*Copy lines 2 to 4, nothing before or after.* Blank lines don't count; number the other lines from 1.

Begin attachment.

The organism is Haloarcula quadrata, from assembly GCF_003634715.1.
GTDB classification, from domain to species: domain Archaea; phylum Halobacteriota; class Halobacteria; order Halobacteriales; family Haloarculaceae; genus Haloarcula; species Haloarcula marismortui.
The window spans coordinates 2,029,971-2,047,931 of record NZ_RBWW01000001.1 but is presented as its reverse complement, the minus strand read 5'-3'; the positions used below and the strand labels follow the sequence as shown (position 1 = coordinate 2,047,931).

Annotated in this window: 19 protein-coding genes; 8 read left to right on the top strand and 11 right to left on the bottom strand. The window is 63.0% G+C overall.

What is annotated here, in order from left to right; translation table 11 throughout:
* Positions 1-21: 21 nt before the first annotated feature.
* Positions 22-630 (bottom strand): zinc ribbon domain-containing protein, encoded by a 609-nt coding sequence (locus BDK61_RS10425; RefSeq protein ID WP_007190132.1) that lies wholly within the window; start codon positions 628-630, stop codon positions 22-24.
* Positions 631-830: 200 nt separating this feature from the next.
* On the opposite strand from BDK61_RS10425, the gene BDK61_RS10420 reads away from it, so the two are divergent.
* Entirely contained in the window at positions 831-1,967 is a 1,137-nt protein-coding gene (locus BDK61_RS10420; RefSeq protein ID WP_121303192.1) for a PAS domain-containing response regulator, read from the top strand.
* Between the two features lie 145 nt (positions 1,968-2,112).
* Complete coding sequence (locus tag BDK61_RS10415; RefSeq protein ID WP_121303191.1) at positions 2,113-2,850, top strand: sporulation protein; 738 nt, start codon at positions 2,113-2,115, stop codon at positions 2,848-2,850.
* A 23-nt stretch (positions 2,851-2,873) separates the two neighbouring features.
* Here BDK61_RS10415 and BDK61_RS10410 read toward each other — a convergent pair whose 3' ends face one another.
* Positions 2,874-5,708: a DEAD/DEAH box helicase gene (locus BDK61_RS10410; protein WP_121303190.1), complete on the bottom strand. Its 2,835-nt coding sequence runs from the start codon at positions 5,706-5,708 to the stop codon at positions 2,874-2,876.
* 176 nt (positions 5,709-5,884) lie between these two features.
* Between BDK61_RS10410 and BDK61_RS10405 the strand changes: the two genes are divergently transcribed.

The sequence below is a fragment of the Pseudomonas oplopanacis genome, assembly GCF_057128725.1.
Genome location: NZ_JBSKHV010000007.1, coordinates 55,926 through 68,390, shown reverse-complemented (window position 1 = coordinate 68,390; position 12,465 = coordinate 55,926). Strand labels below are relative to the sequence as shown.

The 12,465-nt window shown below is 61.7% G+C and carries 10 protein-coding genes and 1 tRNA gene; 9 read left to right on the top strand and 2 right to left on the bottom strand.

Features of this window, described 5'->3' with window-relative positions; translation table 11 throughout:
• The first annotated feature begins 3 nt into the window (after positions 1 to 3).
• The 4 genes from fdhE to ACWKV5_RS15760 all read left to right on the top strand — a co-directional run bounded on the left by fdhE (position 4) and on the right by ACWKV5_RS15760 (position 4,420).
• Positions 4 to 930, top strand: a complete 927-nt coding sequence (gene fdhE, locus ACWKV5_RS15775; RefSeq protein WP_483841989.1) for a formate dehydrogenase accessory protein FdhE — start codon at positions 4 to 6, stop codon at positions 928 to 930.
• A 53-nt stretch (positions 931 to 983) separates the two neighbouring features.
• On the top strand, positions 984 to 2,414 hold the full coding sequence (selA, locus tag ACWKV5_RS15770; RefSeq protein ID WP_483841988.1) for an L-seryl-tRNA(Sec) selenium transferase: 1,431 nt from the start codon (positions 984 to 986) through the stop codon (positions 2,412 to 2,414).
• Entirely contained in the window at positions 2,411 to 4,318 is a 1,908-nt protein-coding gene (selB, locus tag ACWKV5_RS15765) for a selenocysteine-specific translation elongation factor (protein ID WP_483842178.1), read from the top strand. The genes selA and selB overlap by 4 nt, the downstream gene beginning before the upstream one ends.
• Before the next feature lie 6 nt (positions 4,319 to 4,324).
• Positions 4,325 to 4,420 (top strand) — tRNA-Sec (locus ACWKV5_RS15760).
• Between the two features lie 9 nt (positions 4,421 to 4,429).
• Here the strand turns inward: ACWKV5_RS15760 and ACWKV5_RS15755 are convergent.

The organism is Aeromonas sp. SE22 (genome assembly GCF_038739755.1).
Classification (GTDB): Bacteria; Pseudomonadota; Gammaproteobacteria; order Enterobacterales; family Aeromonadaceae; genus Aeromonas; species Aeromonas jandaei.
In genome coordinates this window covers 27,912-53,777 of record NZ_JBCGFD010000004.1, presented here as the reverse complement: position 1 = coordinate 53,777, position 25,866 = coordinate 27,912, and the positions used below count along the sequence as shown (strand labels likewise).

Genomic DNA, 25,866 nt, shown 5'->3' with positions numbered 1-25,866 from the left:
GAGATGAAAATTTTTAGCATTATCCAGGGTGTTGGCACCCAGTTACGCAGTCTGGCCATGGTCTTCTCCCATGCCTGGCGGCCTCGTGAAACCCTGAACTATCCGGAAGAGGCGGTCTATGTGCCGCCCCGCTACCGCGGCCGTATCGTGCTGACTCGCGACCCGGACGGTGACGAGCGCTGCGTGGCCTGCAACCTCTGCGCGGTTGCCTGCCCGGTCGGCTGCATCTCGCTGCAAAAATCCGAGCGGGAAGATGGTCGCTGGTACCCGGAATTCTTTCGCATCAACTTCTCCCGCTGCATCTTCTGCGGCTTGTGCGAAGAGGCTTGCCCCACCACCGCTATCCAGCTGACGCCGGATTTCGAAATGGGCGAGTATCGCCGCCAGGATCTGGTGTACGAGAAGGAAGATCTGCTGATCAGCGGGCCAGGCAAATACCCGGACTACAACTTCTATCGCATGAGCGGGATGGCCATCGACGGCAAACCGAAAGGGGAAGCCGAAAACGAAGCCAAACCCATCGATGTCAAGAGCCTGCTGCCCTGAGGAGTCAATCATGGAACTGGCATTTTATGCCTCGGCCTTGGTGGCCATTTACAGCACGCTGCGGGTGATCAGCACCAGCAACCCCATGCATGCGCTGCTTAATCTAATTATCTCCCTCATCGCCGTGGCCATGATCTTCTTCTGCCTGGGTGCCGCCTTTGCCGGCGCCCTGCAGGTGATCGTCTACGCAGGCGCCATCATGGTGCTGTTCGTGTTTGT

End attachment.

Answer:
GTDB classification, from domain to species: domain Archaea; phylum Halobacteriota; class Halobacteria; order Halobacteriales; family Haloarculaceae; genus Haloarcula; species Haloarcula marismortui.
The window spans coordinates 2,029,971-2,047,931 of record NZ_RBWW01000001.1 but is presented as its reverse complement, the minus strand read 5'-3'; the positions used below and the strand labels follow the sequence as shown (position 1 = coordinate 2,047,931).

Annotated in this window: 19 protein-coding genes; 8 read left to right on the top strand and 11 right to left on the bottom strand. The window is 63.0% G+C overall.